Lockdown Letters: Jaylen Simons

This week, King's student, Jaylen, shares their experience of living with Lockdown.

Dear Lockdown, 

Hola! Its strange to be greeting you since you and I have become well acquainted over the last few months, as I am sure many others have too. Nonetheless, hello. It’s good to talk to you. 

For many, Lockdown has been a time of closeness, aloneness and certainly a time of sameness – so many ness words but its an apt suffix for our current situation. I’ve been called back to the family home abroad and have spent the time pestering my sister and parents.  My time has changed altogether, being in a different time zone too. When I wake up my friends from school and university are having lunch. When it’s time for the weekly Zoom Pub Quiz, I’ve not even had dinner. Time I would have been spending studying for final exams is now free and unending. I’m sure that for a lot of us, time is moving very differently, for better or for worse. Ah well, I find it’s now time to make the most of this time. 

I am in a country that is starting to get back to ‘normal’ or the ‘new normal’ where everyone I see has on a facemask of some kind. I’ve been using my time to sew facemasks for family and friends so every time I go out, I see facemasks of all kinds and they inspire me to try new designs and styles. I think that these masks, which at first really terrified me as I found it hard to breathe, talk and communicate, have now become something of a universal indicator and means for expression. My own facemask has pink flowers on it with the swirly sky-blue background, though I have seen some which advertise favourite sports teams, flags, and the all-important message of Black Lives Matter. 

These masks remind us and will continue to remind us of how intimate this time has been at home and how isolating the outside world has become. In the house, we are all trying to cook or watch tv or study or read on top of each other, and it’s been good to get to live and be with other people after living alone in university accommodation. I can hug my sister and give my mom a kiss, which if I saw in the street, I would think back to the rule breaking and shame our governments have been spewing at us online and on TV. We keep our lips sealed in public and open our mouths (to eat, to drink et cetera) in private, or with the necessary safety measures.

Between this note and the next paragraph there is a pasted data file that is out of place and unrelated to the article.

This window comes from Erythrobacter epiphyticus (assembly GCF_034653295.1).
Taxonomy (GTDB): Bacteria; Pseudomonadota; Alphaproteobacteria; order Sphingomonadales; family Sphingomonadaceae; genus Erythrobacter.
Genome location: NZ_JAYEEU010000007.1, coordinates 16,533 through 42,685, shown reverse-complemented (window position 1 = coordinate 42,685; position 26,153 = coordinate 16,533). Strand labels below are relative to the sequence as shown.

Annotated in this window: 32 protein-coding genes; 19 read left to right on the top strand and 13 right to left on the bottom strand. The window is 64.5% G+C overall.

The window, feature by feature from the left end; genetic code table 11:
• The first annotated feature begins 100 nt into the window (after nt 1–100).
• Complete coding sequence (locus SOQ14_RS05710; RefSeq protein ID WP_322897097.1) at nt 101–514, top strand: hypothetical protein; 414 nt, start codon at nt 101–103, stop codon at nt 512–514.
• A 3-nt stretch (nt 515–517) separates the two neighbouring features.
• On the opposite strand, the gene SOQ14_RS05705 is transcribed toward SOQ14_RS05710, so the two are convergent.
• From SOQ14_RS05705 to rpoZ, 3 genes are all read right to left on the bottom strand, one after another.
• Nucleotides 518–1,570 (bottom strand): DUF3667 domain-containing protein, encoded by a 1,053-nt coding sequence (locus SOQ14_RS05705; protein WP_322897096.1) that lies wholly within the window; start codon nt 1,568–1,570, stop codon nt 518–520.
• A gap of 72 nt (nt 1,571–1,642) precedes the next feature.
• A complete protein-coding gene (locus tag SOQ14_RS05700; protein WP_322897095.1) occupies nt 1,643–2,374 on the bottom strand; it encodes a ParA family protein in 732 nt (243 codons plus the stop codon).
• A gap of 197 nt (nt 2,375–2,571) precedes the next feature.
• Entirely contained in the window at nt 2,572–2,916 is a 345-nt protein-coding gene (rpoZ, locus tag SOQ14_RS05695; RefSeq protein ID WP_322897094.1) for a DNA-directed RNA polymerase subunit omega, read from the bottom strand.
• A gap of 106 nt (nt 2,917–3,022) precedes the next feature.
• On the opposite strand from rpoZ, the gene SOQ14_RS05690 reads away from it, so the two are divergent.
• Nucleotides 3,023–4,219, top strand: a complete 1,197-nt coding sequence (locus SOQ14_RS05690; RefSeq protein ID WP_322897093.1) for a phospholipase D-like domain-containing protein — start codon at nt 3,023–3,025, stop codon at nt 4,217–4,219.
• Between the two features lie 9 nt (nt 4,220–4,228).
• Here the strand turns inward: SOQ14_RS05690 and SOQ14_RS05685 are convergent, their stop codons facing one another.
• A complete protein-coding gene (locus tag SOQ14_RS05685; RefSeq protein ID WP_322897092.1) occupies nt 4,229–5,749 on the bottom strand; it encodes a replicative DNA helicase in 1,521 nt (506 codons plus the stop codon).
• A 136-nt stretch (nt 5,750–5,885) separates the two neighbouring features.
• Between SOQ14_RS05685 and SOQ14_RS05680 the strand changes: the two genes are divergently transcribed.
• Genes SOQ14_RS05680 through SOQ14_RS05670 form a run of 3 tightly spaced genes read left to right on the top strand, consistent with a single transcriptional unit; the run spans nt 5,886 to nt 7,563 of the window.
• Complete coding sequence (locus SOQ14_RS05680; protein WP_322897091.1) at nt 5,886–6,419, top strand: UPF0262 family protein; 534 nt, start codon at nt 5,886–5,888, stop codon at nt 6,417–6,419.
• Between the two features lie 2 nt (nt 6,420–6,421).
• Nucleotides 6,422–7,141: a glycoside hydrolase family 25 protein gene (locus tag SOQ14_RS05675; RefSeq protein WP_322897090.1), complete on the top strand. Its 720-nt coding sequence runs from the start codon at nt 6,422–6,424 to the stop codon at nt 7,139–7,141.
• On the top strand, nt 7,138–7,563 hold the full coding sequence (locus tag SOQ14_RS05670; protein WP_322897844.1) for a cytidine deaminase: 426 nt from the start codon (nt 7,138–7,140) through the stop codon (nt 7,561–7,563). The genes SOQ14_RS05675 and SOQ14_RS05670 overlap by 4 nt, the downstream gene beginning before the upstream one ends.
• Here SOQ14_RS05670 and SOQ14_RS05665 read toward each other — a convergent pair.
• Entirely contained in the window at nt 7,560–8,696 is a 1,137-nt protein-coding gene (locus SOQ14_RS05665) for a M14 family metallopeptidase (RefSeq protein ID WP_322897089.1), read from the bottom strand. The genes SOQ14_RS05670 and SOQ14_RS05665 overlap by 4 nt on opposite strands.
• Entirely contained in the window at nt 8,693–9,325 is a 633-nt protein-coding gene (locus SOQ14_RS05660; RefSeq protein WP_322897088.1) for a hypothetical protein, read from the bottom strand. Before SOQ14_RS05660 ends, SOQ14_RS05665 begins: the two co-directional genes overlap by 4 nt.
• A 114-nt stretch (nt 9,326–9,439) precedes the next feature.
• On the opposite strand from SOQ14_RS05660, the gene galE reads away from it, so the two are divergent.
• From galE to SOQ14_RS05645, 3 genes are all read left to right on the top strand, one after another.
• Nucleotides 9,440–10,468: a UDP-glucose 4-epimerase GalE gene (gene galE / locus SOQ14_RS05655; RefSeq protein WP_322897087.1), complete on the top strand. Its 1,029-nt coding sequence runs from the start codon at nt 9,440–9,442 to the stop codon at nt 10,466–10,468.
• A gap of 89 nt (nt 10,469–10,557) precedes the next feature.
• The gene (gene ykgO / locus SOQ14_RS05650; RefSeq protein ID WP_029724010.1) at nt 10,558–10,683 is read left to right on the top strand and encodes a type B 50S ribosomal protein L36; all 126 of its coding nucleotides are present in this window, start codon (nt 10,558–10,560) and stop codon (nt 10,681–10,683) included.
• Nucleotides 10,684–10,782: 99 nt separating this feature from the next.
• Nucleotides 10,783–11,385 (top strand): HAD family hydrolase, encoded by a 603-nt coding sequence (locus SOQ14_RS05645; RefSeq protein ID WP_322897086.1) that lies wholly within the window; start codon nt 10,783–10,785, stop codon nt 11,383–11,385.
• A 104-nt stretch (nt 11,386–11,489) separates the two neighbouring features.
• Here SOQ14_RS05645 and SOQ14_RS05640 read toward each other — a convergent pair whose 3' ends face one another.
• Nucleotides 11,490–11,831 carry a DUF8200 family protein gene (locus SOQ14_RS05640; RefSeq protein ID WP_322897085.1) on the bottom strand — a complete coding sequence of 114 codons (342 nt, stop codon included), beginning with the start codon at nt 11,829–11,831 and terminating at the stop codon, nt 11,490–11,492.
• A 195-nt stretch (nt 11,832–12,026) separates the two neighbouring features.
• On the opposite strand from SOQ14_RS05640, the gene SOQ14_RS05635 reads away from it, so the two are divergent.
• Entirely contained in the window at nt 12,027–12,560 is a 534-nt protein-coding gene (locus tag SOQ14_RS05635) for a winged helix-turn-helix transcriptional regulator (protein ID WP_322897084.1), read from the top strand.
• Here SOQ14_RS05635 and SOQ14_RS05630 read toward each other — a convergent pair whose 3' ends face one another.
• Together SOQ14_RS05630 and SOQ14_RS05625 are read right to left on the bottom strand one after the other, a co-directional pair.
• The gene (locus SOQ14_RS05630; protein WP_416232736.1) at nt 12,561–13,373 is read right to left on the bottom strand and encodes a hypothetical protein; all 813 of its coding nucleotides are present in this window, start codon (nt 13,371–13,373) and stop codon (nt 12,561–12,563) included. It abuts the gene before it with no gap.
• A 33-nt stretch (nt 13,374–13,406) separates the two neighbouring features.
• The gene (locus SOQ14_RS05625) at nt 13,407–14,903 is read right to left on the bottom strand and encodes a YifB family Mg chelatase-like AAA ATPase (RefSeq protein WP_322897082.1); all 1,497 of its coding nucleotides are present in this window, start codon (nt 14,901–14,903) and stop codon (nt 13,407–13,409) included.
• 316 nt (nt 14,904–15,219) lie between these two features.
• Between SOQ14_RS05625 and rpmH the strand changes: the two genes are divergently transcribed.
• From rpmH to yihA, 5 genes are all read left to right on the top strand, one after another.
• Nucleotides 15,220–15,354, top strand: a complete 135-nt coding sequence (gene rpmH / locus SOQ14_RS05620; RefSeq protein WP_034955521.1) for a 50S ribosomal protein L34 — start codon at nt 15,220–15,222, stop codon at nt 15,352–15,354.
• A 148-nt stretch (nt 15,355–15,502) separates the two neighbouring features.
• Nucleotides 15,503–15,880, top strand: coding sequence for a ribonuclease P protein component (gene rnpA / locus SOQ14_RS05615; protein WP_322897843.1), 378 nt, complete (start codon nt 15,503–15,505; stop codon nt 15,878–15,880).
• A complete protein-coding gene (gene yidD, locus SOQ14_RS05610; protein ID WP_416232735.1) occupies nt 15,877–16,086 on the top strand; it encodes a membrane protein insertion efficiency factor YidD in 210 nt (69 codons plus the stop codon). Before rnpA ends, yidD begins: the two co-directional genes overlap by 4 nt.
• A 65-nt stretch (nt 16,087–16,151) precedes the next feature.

Lockdown, you have given us all a chance to question the status quo and time to show how desperately things much change. People who are protesting are showing how overdue this world is for change as they go out, though the spread of Covid-19 is very real. The idea of returning to a ‘normal’ state sends shivers down my spine as it has now become abundantly clear that the old ways are not working. Soon (hopefully!) we will move past this time of Lockdown and open our world, our governments, and our policy-makers to change. All while covering up.

Yours, 

Jaylen  

Classics and English, King’s College London.